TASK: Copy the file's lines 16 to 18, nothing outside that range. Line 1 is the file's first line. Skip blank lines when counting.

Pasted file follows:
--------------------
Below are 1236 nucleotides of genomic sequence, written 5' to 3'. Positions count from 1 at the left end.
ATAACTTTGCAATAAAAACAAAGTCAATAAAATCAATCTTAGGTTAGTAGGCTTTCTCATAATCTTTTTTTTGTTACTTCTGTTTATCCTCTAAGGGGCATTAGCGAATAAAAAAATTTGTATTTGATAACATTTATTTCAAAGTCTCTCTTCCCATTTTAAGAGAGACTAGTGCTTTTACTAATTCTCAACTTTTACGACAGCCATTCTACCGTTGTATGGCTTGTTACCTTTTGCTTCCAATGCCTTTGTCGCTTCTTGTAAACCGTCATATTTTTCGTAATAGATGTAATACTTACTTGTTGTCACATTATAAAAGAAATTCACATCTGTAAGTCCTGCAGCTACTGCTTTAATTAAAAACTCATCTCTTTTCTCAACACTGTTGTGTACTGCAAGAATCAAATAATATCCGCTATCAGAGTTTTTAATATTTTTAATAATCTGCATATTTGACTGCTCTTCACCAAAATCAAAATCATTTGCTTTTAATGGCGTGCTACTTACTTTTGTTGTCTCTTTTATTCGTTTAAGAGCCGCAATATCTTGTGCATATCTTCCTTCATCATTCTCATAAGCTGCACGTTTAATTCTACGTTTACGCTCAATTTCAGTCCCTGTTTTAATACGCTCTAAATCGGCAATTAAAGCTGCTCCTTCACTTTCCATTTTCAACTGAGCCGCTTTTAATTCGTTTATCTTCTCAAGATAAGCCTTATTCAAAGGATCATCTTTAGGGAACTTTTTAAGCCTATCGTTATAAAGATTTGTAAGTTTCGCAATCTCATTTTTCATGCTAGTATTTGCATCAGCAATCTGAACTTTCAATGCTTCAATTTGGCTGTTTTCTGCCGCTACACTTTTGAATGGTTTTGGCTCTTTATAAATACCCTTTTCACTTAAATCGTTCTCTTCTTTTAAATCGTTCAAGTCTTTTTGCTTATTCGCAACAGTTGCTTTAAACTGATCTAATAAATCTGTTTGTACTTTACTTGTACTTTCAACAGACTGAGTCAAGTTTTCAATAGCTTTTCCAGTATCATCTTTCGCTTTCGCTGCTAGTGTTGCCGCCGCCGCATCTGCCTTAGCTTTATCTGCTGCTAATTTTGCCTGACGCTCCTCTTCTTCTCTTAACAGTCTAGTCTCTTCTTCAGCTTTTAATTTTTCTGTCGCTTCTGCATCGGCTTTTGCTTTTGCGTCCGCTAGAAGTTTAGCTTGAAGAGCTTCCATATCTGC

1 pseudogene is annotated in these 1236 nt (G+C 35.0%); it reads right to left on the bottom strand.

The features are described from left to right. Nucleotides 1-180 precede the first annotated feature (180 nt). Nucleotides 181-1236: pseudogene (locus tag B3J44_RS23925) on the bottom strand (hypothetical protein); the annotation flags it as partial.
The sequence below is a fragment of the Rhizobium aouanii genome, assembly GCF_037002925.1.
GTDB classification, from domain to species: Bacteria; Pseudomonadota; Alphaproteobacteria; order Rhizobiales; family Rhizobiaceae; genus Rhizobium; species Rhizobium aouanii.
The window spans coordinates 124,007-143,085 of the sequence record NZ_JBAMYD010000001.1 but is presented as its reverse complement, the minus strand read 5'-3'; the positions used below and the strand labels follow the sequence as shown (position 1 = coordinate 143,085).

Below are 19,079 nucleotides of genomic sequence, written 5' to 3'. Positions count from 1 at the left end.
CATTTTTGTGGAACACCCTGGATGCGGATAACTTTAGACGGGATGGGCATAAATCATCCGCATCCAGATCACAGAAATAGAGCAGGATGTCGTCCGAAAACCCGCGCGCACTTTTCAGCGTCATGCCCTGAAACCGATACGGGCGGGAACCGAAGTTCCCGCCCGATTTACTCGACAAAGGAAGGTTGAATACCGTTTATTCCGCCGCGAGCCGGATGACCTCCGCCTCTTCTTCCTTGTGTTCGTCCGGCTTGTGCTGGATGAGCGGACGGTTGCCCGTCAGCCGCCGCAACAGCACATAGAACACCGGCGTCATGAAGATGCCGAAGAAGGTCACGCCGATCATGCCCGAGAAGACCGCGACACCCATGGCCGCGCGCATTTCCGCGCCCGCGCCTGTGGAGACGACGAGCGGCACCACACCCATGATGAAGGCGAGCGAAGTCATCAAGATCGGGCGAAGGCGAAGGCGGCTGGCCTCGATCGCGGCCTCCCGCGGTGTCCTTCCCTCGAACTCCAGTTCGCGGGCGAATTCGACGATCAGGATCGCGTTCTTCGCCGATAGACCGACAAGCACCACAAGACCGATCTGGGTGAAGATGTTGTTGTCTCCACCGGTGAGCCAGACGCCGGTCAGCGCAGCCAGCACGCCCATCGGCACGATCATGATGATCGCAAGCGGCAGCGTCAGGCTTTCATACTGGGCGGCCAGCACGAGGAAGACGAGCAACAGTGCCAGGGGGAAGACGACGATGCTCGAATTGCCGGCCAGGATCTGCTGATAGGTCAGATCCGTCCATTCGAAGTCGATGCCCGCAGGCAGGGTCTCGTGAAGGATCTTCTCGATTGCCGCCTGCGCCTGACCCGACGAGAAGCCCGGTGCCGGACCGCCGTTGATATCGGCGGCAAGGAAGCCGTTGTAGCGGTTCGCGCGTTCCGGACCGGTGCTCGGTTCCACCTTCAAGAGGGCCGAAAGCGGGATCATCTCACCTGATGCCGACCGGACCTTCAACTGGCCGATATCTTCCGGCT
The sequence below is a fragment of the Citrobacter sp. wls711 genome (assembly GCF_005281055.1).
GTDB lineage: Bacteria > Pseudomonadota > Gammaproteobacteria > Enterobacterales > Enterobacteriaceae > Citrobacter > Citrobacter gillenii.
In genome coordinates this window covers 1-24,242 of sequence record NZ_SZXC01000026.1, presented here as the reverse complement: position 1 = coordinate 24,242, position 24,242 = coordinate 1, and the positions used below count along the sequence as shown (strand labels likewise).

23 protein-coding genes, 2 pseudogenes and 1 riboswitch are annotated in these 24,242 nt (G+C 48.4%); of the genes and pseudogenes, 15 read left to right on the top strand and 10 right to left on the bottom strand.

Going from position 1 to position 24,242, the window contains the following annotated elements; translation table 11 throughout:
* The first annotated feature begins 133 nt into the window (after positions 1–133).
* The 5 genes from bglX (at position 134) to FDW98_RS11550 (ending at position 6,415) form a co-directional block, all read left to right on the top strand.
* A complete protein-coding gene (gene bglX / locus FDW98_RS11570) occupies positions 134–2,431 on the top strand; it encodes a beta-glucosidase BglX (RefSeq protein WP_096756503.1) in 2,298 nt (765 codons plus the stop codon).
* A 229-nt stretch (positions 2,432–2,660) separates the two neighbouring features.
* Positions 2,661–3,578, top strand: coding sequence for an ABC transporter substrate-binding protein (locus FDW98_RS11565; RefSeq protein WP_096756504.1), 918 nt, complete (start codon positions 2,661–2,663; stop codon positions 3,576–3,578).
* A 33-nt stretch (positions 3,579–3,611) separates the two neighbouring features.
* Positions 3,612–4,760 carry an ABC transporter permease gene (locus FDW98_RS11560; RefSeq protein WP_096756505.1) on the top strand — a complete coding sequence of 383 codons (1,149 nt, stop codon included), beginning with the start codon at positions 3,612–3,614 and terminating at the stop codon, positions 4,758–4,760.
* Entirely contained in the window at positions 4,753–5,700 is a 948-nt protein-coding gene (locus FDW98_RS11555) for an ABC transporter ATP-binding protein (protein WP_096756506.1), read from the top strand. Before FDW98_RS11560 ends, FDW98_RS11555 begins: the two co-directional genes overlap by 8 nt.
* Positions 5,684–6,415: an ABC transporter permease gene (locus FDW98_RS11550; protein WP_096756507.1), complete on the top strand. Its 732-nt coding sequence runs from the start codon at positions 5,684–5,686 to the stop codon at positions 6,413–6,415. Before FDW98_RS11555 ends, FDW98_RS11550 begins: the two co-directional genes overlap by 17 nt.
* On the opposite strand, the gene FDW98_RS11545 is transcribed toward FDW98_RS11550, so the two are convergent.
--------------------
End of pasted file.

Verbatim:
* The 5 genes from bglX (at position 134) to FDW98_RS11550 (ending at position 6,415) form a co-directional block, all read left to right on the top strand.
* A complete protein-coding gene (gene bglX / locus FDW98_RS11570) occupies positions 134–2,431 on the top strand; it encodes a beta-glucosidase BglX (RefSeq protein WP_096756503.1) in 2,298 nt (765 codons plus the stop codon).
* A 229-nt stretch (positions 2,432–2,660) separates the two neighbouring features.